Moan Over MiamiBill Belichick wore his NFL Hall of Fame frowny face and went into his renowned post-loss press conference mumble. Name, rank, serial number and about five phrases for "we sucked" repeated until the torturing inquisitors go away.
Belichick's chagrin at the Patriots' loss to the Dolphins yesterday could be measured by his willingness to take the same questions over and over at a ritual he despises win or lose. Usually, the coach is so disgusted/distressed/astounded by defeat he breaks off the conference after about four questions. Prolonging the press conference agony must've been a self-punishment drill, Belichick's equivalent of making himself run the stadium steps.
Amid his customary "we all have to do better" statements, Belichick went out of his way to stress one specific point. "We played everybody," he said, as well as "everybody played in this game."
This was a euphemism. What Belichick meant, and what Tom Brady more or less did say later, was "We tried everything, and nothing worked."
Just so. New England's disappearance in the second half was a total team effort. Being outscored 23-0 in 30 minutes cannot be anything else. Pick a Patriot, and he was getting whipped out there. Efforts to select one particular reason for such a loss are futile, the result of the journalistic convention that every story must have one angle and one alone. Such is the strength of that tradition that fans fall into the error as readily as journalists.
Did the absence of Logan Mankins contribute to the inability of the offensive line to prevent Brady from suffering grievous bodily harm? Somewhat, no doubt. Offensive line play is all about cohesion, and making a major personnel change less than two weeks before Opening Day can't help that.
But there's no reason why the loss of a guard would make a tackle unable to block his guy. Miami was able to rush Brady from the edge, the middle, and maybe from behind. If all the offensive linemen played, and they did, that meant none were working out too well. Mankins wouldn't have changed that much. He didn't last year when New England lost in Miami.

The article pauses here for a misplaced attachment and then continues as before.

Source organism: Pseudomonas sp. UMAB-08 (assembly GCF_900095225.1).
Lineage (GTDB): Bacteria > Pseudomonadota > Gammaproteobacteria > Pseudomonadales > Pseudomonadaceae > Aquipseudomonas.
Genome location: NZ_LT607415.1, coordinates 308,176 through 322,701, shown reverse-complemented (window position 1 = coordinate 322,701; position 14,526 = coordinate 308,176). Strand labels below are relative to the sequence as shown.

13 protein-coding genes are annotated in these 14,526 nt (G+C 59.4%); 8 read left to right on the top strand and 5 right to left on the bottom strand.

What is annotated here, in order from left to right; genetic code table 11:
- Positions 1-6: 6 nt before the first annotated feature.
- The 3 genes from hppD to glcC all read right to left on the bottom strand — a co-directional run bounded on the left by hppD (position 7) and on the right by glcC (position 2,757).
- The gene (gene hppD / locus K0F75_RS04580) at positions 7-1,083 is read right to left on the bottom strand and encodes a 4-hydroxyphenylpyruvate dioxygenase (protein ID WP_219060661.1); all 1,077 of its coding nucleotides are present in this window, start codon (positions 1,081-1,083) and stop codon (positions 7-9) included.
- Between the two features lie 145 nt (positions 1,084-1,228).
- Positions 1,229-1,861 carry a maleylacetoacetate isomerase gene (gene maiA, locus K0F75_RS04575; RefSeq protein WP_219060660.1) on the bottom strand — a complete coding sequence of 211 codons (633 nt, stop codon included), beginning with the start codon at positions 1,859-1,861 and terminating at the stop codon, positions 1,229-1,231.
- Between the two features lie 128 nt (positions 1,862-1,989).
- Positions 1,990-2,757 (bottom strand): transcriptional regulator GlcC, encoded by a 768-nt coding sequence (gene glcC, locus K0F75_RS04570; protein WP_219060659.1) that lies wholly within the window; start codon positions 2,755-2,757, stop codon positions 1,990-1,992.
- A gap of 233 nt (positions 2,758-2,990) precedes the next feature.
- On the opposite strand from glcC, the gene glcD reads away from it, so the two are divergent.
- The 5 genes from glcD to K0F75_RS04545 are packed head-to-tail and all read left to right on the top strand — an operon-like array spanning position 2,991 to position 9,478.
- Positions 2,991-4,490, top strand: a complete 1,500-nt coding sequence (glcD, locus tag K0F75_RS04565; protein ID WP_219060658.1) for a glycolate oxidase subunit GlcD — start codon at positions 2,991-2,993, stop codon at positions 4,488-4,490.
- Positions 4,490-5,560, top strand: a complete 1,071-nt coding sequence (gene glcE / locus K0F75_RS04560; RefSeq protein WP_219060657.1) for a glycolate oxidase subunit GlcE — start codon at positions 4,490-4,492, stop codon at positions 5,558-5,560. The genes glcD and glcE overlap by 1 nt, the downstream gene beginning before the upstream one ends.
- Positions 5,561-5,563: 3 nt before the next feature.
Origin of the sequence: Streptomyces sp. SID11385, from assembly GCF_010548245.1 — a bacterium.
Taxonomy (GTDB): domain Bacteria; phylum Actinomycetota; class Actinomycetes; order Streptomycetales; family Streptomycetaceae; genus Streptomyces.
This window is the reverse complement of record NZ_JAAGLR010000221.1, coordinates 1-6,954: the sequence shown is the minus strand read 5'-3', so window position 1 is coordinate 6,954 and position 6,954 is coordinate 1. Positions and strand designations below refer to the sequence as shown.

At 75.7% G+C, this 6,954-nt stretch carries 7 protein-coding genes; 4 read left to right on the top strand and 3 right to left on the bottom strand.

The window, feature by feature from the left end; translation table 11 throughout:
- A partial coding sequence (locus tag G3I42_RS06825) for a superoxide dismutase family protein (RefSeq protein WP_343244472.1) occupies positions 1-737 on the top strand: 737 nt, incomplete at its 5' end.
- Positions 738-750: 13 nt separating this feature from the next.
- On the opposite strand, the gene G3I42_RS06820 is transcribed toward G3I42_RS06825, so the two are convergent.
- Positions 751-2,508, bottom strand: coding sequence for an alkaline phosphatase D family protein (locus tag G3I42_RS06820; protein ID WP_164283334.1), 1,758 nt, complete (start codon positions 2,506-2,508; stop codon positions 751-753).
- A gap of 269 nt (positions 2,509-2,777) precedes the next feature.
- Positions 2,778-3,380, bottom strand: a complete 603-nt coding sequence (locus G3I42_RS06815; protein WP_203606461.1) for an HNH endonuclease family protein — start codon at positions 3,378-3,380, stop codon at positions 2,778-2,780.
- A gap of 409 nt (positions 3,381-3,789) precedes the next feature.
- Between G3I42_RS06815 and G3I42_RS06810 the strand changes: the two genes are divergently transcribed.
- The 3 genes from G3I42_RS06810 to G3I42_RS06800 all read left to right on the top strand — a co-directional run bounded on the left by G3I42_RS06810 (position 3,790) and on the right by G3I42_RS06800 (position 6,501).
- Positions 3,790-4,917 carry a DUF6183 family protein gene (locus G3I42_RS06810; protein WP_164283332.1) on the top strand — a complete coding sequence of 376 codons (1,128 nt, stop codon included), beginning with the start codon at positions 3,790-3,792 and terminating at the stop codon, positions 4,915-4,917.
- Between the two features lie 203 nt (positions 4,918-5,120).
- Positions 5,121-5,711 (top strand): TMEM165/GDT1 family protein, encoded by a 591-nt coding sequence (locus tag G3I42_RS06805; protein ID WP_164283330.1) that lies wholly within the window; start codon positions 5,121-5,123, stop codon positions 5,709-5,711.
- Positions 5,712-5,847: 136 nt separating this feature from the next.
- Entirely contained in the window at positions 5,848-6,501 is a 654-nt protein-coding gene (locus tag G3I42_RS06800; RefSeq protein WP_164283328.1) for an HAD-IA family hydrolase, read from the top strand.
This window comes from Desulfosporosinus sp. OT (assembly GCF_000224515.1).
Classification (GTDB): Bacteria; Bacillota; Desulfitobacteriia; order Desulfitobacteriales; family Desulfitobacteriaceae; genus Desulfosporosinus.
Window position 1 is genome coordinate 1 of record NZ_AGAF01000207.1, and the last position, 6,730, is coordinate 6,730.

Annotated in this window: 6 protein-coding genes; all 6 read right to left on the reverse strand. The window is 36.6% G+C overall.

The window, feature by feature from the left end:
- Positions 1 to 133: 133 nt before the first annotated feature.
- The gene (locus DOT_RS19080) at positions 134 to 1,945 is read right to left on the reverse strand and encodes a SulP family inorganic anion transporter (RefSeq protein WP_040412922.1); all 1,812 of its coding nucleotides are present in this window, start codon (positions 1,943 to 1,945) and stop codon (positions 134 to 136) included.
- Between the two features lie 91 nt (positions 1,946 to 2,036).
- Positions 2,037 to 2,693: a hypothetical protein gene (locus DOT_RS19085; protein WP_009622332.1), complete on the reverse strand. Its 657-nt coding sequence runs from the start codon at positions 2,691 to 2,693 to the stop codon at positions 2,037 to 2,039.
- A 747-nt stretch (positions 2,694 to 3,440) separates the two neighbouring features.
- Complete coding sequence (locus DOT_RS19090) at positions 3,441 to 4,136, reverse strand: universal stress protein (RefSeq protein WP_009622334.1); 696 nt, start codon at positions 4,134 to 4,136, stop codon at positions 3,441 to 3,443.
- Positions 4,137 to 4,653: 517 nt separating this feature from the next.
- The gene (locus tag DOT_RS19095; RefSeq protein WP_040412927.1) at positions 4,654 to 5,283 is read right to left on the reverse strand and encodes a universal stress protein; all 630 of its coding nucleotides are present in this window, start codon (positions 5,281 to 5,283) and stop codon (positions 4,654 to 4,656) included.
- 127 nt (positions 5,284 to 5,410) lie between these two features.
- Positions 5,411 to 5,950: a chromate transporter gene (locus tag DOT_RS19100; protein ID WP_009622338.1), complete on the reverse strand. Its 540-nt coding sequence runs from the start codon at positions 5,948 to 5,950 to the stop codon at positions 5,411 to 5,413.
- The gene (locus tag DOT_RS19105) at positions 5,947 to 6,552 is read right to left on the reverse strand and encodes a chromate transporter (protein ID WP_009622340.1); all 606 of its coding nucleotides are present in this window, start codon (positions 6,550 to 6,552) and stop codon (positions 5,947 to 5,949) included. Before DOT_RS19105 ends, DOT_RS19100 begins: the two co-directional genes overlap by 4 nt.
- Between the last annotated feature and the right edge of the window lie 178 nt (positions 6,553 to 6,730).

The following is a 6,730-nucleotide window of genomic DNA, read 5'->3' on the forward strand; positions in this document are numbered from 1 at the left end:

Nor does Mankins play defense. The Patriot front seven was worse than the offensive line in the second half, continuing its dedicated campaign to send Knowshon Moreno (358 yards rushing in his last two games against New England) to Canton. The allegedly discombobulated Dolphins O-line kicked ass with ferocious verve.
So are the Pats just not as good as everybody thought? Unlikely. But if they had to play Miami in Sun Life Stadium every week, they'd never make the playoffs.
My own likely faulty meta-analysis of the Patriots miseries is based on latitude. For reasons that defy explanation other than Just One of Those Things, when the Dolphins play New England in South Florida, they're about two touchdowns better than when they meet in Foxboro.
This was true at the Orange Bowl, and it's true at Sun Life Stadium. It was true when the Dolphins were very good and the Pats very bad, true when both teams were roughly equal, and true in the Belichick-Brady era when the Pats have been perennial title contenders and the Dolphins mediocre at their best. Yesterday's game left New England with a 15-35 record overall in Miami. It made Brady's personal record 7-6.
It is one of the glories of sports that there are phenomena which cannot explained yet remain very real. New England's woes on the road against the Dolphins are one of 'em. Had yesterday's game NOT been the opener, we'd have heard more about an ineffable jinx and less about Mankins. Nothing on earth gets more partially learned overanalysis than NFL Week One.
The latitude in Minneapolis is a much higher number than that for the Miami-Ft. Lauderdale border. So it's reasonable to expect a higher level of Patriots performance, too. The alternative explanation for New England's first opening game defeat in a decade offers a vision of a dark and grim autumn indeed.
It sucks for a team to have a jinx, but a jinx is only a weird problem. Consistent inability to block and tackle is doom.